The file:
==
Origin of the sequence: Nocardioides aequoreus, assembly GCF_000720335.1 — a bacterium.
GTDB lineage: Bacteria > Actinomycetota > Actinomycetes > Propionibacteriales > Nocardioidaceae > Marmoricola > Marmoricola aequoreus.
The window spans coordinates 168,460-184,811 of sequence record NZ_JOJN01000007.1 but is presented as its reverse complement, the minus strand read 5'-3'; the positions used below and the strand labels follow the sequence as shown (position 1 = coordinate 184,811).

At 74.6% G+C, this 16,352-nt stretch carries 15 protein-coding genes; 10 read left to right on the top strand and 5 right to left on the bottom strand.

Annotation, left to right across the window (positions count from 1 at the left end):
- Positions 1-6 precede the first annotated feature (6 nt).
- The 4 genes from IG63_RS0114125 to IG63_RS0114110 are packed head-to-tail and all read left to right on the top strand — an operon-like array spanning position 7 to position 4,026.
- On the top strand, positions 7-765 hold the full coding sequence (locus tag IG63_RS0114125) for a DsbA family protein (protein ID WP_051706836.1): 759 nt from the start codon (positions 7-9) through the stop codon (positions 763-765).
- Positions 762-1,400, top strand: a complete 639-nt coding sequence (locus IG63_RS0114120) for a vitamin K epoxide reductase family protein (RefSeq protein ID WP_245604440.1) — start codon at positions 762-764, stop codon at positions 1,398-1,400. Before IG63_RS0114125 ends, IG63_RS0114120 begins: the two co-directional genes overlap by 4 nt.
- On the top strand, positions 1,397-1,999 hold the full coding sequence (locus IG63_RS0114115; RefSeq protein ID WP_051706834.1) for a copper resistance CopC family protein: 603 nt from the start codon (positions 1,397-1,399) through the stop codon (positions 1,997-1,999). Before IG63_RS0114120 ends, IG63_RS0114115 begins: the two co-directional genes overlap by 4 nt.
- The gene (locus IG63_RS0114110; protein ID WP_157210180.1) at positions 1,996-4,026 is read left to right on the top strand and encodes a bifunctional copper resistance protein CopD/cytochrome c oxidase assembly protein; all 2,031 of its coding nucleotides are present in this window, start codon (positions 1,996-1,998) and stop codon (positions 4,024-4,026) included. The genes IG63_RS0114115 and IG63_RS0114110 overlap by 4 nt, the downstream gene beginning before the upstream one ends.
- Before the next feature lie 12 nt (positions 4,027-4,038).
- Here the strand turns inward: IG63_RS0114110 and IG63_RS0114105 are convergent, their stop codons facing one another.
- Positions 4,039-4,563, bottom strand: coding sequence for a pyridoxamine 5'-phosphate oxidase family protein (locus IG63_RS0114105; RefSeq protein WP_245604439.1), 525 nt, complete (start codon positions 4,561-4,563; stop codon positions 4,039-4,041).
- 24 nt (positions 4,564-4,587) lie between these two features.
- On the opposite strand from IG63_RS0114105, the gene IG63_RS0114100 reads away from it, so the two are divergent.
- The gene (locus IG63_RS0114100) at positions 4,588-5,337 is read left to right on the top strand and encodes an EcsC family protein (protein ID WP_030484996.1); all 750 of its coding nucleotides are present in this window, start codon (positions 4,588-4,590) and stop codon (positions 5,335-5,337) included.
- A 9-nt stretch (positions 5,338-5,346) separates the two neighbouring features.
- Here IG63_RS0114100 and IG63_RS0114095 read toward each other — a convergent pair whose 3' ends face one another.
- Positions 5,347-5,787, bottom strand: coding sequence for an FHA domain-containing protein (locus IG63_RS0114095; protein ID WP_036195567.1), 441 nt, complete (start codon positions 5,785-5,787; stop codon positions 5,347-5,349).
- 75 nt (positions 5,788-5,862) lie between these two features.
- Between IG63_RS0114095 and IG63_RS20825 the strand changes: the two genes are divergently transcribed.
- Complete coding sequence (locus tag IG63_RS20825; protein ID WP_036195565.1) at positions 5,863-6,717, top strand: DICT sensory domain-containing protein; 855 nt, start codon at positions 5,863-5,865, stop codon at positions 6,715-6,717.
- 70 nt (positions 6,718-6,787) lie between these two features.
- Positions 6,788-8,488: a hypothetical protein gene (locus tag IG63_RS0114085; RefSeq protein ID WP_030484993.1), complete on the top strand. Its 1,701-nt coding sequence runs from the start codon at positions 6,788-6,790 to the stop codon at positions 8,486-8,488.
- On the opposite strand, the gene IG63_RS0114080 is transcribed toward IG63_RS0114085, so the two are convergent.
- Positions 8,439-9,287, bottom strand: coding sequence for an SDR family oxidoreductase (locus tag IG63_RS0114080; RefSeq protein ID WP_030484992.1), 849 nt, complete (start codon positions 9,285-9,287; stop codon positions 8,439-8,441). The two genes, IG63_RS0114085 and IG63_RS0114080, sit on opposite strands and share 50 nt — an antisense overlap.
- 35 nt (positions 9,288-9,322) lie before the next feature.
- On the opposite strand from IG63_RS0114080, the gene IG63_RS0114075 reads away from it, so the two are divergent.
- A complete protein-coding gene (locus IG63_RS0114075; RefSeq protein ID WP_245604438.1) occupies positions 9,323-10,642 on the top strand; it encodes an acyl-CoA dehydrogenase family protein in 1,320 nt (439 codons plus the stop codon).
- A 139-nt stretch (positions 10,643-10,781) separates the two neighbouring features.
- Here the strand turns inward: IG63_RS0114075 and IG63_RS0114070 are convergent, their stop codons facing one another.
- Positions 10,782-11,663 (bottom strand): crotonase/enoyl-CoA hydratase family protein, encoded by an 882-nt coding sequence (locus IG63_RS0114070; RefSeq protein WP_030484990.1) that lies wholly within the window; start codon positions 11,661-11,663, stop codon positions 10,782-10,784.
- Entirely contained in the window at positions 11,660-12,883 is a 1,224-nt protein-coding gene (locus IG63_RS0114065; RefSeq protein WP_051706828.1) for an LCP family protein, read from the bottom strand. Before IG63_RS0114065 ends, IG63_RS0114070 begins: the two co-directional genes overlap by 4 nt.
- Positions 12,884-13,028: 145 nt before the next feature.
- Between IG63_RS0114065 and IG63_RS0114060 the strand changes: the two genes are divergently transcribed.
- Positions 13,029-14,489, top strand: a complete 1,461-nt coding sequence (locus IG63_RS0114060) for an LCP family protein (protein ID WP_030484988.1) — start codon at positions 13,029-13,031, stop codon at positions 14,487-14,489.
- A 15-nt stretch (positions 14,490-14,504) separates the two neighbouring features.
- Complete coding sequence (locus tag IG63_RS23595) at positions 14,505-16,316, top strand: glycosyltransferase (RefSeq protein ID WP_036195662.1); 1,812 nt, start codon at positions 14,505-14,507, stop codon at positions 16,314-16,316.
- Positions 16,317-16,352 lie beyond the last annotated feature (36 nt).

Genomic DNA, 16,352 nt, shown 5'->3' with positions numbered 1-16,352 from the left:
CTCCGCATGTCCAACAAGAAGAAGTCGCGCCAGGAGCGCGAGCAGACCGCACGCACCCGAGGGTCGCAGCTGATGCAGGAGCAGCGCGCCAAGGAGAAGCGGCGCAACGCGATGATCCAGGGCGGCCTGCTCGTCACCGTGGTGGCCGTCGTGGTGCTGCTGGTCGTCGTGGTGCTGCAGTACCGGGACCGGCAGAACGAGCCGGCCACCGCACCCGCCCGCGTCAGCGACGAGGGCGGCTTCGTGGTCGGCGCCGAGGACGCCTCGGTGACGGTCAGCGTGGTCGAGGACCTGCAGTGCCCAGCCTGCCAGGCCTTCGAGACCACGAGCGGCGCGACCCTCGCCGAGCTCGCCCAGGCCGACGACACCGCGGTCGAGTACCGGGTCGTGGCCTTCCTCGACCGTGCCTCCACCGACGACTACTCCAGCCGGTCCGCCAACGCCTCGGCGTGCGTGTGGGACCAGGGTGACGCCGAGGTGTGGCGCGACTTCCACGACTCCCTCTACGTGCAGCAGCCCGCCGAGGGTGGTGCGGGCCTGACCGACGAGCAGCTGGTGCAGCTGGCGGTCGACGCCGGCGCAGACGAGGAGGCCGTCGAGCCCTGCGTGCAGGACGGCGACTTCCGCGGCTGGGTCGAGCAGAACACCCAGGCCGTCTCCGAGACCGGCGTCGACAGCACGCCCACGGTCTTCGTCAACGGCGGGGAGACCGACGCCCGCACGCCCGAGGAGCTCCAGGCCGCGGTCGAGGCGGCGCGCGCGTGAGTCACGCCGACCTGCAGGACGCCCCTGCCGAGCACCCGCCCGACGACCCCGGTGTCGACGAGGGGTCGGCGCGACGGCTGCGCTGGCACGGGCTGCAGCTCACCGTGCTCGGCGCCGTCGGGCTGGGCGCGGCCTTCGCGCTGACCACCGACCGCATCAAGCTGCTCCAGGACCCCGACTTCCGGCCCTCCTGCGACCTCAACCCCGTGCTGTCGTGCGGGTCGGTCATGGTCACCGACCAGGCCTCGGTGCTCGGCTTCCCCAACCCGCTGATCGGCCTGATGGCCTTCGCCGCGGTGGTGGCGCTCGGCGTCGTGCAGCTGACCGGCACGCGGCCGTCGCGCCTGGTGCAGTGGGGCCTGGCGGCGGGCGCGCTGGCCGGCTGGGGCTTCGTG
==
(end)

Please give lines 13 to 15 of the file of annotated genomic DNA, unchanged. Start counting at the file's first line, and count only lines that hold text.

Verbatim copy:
- Here the strand turns inward: IG63_RS0114110 and IG63_RS0114105 are convergent, their stop codons facing one another.
- Positions 4,039-4,563, bottom strand: coding sequence for a pyridoxamine 5'-phosphate oxidase family protein (locus IG63_RS0114105; RefSeq protein WP_245604439.1), 525 nt, complete (start codon positions 4,561-4,563; stop codon positions 4,039-4,041).
- 24 nt (positions 4,564-4,587) lie between these two features.